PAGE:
WASHINGTON (Reuters) - All residents of an apartment complex for the elderly in Virginia that was destroyed when a U.S. Navy fighter jet crashed into it on Friday have been accounted for, and everyone injured have been discharged from a hospital, rescue officials said on Saturday.
Many residents are now seeking somewhere to live after spending last night in a Red Cross shelter, officials said.
“Everyone has been accounted for” at the Mayfair Mews complex in Virginia Beach, the city’s fire Chief Tim Riley told Reuters, after crews had searched into the night for three missing residents since the crash. “We are not actively looking for anyone.”
The crash injured seven people in all, including both crew members, and damaged six buildings. A navy official said on Saturday afternoon that an aviator who had spent the night in the hospital has now been discharged.
Officials who scoured the blackened shells for bodies and civilians who witnessed the incident said they were amazed no one was killed or seriously injured in the fiery crash.
“We’re considered very fortunate for this event,” Riley said.
Admiral John Harvey of U.S. Navy thanked fire and police officials for the “amazing miracle ... where no one died as we know it” during a news conference.
He also thanked the city’s citizens, who he said pulled the navy’s aircrew to safety, dragged fire hoses into place and helped evacuate residents from the apartment complex.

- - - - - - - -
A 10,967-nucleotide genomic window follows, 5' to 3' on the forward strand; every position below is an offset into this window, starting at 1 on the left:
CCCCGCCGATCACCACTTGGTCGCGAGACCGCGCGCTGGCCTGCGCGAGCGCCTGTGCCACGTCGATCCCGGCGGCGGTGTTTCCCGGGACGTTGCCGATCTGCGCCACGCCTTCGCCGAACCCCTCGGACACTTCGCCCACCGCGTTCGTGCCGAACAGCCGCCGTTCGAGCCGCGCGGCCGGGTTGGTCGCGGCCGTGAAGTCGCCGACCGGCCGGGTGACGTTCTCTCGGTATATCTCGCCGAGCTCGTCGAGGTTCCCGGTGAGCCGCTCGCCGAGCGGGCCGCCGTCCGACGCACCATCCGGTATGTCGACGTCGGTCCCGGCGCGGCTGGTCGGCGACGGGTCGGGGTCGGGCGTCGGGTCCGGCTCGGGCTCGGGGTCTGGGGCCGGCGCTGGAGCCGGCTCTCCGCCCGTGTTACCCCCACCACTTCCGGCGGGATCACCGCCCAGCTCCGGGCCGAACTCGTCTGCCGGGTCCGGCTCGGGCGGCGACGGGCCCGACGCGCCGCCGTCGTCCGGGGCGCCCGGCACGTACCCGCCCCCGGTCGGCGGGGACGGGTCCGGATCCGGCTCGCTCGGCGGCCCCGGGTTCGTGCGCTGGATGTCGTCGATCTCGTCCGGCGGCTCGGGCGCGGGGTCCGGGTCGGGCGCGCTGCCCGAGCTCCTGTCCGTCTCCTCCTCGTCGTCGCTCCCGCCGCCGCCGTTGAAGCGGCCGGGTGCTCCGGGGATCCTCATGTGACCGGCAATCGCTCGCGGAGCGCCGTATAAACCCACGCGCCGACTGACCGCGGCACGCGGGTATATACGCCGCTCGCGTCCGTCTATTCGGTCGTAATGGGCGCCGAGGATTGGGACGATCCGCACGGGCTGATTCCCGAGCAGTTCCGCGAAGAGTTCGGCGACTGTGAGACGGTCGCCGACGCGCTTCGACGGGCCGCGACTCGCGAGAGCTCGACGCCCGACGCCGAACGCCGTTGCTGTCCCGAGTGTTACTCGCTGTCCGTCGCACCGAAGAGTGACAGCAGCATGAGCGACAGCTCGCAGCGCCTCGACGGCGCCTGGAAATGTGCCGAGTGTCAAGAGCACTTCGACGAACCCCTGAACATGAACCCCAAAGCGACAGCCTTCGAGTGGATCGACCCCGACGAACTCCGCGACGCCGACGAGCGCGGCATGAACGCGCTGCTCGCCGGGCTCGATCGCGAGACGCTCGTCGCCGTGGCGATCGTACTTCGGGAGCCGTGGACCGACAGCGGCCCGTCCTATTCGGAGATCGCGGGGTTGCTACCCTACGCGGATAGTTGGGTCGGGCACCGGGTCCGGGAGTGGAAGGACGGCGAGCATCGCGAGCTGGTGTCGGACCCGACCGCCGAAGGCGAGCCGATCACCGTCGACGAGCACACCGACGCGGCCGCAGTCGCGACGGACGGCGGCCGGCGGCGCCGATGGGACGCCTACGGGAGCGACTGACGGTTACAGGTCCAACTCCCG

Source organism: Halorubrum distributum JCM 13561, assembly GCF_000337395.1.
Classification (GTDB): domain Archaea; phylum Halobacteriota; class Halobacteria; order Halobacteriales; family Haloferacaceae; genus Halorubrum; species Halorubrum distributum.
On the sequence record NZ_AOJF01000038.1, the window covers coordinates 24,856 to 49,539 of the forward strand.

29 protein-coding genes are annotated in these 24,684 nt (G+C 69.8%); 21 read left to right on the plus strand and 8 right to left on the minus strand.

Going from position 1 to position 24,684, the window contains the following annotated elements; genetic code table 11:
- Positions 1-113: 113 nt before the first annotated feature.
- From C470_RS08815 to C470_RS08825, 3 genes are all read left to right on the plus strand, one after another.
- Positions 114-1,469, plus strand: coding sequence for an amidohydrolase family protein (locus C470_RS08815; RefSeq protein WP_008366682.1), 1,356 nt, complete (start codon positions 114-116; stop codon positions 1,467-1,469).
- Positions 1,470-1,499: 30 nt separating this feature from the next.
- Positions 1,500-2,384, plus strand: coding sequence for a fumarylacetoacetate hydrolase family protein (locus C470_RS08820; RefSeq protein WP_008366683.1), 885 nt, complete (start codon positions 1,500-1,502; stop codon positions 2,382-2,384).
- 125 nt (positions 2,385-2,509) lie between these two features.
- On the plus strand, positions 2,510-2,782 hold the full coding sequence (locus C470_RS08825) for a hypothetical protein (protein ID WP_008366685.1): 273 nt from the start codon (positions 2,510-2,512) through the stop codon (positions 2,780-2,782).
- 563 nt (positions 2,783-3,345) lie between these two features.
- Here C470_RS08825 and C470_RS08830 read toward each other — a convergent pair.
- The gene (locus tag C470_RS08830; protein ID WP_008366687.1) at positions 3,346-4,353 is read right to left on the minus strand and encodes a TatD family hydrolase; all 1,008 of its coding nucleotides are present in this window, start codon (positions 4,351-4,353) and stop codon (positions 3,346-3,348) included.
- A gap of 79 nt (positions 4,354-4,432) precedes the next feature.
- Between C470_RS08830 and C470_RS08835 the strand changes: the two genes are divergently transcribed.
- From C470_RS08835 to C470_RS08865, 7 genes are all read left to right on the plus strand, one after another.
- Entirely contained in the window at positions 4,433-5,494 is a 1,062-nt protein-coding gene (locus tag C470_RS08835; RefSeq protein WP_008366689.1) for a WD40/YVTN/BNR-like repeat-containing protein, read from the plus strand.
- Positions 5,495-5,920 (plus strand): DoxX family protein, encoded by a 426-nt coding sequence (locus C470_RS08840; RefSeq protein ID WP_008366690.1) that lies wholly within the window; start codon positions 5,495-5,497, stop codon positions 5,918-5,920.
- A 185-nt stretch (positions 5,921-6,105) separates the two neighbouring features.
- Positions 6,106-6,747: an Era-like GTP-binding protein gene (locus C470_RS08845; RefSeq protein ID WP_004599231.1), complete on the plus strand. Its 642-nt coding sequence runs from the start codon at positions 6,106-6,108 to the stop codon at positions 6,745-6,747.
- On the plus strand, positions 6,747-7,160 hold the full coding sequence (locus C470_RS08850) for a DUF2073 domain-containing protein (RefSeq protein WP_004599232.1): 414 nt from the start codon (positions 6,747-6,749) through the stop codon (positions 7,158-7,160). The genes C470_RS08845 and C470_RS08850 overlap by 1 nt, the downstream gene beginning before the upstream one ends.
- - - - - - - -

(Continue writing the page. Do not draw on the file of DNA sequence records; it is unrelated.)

“It was a pretty amazing display in Virginia Beach of what citizenship really means,” Harvey said.
Rescue crews, though, have not yet issued an “all-clear” and continue combing through layers of debris to make sure no passers-by or others lie beneath the rubble. As of Saturday morning there have been no reports of missing people, Riley said.
“We have a high level of certainty, 95 or 96 certain that no one is there. But we can’t be 100 percent certain” until the clean-up is finished, he said.
The U.S. Navy F/A-18 jet fighter suffered what a Pentagon official described as “a catastrophic mechanical malfunction” during a training flight before it crashed shortly after take-off. Both crew members ejected and one was found still strapped into his ejection seat.
Thick black clouds of smoke billowed into the air as fire reduced the apartment buildings to a blackened shell. The Mayfair Mews complex was less than two miles from Naval Air Station Oceana, where the F-18 was based.
Navy officials said a thorough investigation into the crash could take several weeks. They have not yet listened to the flight recorders onboard the plane, they said.
Riley said officials are now attending to the needs of the 60 or so residents whose apartment units were destroyed, including finding long-term housing for them.
The homeless residents will meet later on Saturday with officials from the Red Cross and the Navy to discuss options for housing.
The Red Cross will continue to provide shelter to anyone who needs it through the weekend, said Mary Hancock, spokeswoman for the city.
Reporting by Anna Yukhananov; Editing by Sandra Maler and Philip Barbara